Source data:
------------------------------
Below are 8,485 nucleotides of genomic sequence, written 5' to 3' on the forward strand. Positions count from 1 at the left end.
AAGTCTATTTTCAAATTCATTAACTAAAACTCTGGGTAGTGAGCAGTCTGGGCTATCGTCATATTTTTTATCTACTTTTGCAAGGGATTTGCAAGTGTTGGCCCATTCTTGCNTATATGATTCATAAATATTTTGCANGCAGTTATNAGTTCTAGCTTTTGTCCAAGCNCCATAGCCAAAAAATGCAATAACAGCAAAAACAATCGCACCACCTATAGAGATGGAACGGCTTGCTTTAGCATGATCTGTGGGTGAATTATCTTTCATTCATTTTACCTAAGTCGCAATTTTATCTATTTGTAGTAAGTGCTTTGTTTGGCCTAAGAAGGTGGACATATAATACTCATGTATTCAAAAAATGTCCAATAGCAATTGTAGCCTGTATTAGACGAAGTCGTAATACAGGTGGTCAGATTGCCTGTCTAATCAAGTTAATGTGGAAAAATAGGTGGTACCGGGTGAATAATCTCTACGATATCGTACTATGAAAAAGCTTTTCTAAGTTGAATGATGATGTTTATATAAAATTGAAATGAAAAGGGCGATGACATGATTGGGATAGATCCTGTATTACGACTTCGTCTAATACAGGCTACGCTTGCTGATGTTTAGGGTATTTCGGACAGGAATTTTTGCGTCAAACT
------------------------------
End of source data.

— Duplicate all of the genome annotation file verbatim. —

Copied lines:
Below are 8,485 nucleotides of genomic sequence, written 5' to 3' on the forward strand. Positions count from 1 at the left end.
AAGTCTATTTTCAAATTCATTAACTAAAACTCTGGGTAGTGAGCAGTCTGGGCTATCGTCATATTTTTTATCTACTTTTGCAAGGGATTTGCAAGTGTTGGCCCATTCTTGCNTATATGATTCATAAATATTTTGCANGCAGTTATNAGTTCTAGCTTTTGTCCAAGCNCCATAGCCAAAAAATGCAATAACAGCAAAAACAATCGCACCACCTATAGAGATGGAACGGCTTGCTTTAGCATGATCTGTGGGTGAATTATCTTTCATTCATTTTACCTAAGTCGCAATTTTATCTATTTGTAGTAAGTGCTTTGTTTGGCCTAAGAAGGTGGACATATAATACTCATGTATTCAAAAAATGTCCAATAGCAATTGTAGCCTGTATTAGACGAAGTCGTAATACAGGTGGTCAGATTGCCTGTCTAATCAAGTTAATGTGGAAAAATAGGTGGTACCGGGTGAATAATCTCTACGATATCGTACTATGAAAAAGCTTTTCTAAGTTGAATGATGATGTTTATATAAAATTGAAATGAAAAGGGCGATGACATGATTGGGATAGATCCTGTATTACGACTTCGTCTAATACAGGCTACGCTTGCTGATGTTTAGGGTATTTCGGACAGGAATTTTTGCGTCAAACT